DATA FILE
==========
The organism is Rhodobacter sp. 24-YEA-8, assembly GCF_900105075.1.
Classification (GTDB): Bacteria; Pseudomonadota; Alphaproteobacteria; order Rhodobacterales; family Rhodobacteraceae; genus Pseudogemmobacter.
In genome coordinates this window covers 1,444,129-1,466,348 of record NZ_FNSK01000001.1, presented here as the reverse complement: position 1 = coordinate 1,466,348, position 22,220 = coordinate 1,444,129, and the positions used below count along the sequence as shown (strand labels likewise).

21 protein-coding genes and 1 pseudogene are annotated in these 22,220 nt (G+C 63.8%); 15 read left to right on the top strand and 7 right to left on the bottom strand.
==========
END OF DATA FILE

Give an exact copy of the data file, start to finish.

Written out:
The organism is Rhodobacter sp. 24-YEA-8, assembly GCF_900105075.1.
Classification (GTDB): Bacteria; Pseudomonadota; Alphaproteobacteria; order Rhodobacterales; family Rhodobacteraceae; genus Pseudogemmobacter.
In genome coordinates this window covers 1,444,129-1,466,348 of record NZ_FNSK01000001.1, presented here as the reverse complement: position 1 = coordinate 1,466,348, position 22,220 = coordinate 1,444,129, and the positions used below count along the sequence as shown (strand labels likewise).

21 protein-coding genes and 1 pseudogene are annotated in these 22,220 nt (G+C 63.8%); 15 read left to right on the top strand and 7 right to left on the bottom strand.